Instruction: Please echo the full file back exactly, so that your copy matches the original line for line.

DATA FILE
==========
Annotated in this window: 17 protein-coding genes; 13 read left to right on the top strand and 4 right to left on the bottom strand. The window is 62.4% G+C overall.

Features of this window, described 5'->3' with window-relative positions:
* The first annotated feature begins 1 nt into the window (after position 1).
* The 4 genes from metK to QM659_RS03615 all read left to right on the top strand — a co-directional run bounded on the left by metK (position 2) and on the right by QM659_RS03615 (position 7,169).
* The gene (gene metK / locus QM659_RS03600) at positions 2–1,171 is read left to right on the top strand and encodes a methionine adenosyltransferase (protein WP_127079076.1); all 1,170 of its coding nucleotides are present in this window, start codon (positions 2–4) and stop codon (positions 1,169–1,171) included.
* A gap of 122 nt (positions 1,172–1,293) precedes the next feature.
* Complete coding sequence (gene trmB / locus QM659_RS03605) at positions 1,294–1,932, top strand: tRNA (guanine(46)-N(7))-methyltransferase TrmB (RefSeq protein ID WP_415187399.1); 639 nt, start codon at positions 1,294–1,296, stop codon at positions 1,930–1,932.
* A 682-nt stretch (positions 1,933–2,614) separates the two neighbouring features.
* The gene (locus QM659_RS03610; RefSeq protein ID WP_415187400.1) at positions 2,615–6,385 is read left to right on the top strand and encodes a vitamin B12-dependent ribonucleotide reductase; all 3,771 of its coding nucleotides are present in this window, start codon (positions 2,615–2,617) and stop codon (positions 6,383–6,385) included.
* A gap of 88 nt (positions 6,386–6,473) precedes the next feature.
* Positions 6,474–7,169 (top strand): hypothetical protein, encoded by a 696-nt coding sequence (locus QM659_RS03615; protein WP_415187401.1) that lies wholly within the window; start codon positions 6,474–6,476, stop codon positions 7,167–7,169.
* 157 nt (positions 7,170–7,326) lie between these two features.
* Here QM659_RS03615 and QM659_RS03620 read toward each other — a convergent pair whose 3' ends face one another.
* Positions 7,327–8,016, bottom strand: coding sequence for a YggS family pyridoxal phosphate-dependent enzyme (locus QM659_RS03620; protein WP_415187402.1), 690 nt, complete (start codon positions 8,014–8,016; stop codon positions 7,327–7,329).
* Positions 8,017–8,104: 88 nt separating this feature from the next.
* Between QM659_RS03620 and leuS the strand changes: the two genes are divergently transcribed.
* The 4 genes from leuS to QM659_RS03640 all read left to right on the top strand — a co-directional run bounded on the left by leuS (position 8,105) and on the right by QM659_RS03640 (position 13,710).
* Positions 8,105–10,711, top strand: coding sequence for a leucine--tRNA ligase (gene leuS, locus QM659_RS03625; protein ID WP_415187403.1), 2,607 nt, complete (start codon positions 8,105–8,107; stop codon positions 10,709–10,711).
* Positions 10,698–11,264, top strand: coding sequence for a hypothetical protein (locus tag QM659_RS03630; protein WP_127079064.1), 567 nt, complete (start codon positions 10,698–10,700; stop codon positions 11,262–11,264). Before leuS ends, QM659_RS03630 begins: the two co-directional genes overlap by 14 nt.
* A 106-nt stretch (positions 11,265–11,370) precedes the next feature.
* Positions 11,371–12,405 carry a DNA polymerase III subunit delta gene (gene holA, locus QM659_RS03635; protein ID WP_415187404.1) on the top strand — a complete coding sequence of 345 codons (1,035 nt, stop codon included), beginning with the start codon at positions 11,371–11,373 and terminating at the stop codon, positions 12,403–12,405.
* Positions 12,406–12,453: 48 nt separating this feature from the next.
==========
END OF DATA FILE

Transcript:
Annotated in this window: 17 protein-coding genes; 13 read left to right on the top strand and 4 right to left on the bottom strand. The window is 62.4% G+C overall.

Features of this window, described 5'->3' with window-relative positions:
* The first annotated feature begins 1 nt into the window (after position 1).
* The 4 genes from metK to QM659_RS03615 all read left to right on the top strand — a co-directional run bounded on the left by metK (position 2) and on the right by QM659_RS03615 (position 7,169).
* The gene (gene metK / locus QM659_RS03600) at positions 2–1,171 is read left to right on the top strand and encodes a methionine adenosyltransferase (protein WP_127079076.1); all 1,170 of its coding nucleotides are present in this window, start codon (positions 2–4) and stop codon (positions 1,169–1,171) included.
* A gap of 122 nt (positions 1,172–1,293) precedes the next feature.
* Complete coding sequence (gene trmB / locus QM659_RS03605) at positions 1,294–1,932, top strand: tRNA (guanine(46)-N(7))-methyltransferase TrmB (RefSeq protein ID WP_415187399.1); 639 nt, start codon at positions 1,294–1,296, stop codon at positions 1,930–1,932.
* A 682-nt stretch (positions 1,933–2,614) separates the two neighbouring features.
* The gene (locus QM659_RS03610; RefSeq protein ID WP_415187400.1) at positions 2,615–6,385 is read left to right on the top strand and encodes a vitamin B12-dependent ribonucleotide reductase; all 3,771 of its coding nucleotides are present in this window, start codon (positions 2,615–2,617) and stop codon (positions 6,383–6,385) included.
* A gap of 88 nt (positions 6,386–6,473) precedes the next feature.
* Positions 6,474–7,169 (top strand): hypothetical protein, encoded by a 696-nt coding sequence (locus QM659_RS03615; protein WP_415187401.1) that lies wholly within the window; start codon positions 6,474–6,476, stop codon positions 7,167–7,169.
* 157 nt (positions 7,170–7,326) lie between these two features.
* Here QM659_RS03615 and QM659_RS03620 read toward each other — a convergent pair whose 3' ends face one another.
* Positions 7,327–8,016, bottom strand: coding sequence for a YggS family pyridoxal phosphate-dependent enzyme (locus QM659_RS03620; protein WP_415187402.1), 690 nt, complete (start codon positions 8,014–8,016; stop codon positions 7,327–7,329).
* Positions 8,017–8,104: 88 nt separating this feature from the next.
* Between QM659_RS03620 and leuS the strand changes: the two genes are divergently transcribed.
* The 4 genes from leuS to QM659_RS03640 all read left to right on the top strand — a co-directional run bounded on the left by leuS (position 8,105) and on the right by QM659_RS03640 (position 13,710).
* Positions 8,105–10,711, top strand: coding sequence for a leucine--tRNA ligase (gene leuS, locus QM659_RS03625; protein ID WP_415187403.1), 2,607 nt, complete (start codon positions 8,105–8,107; stop codon positions 10,709–10,711).
* Positions 10,698–11,264, top strand: coding sequence for a hypothetical protein (locus tag QM659_RS03630; protein WP_127079064.1), 567 nt, complete (start codon positions 10,698–10,700; stop codon positions 11,262–11,264). Before leuS ends, QM659_RS03630 begins: the two co-directional genes overlap by 14 nt.
* A 106-nt stretch (positions 11,265–11,370) precedes the next feature.
* Positions 11,371–12,405 carry a DNA polymerase III subunit delta gene (gene holA, locus QM659_RS03635; protein ID WP_415187404.1) on the top strand — a complete coding sequence of 345 codons (1,035 nt, stop codon included), beginning with the start codon at positions 11,371–11,373 and terminating at the stop codon, positions 12,403–12,405.
* Positions 12,406–12,453: 48 nt separating this feature from the next.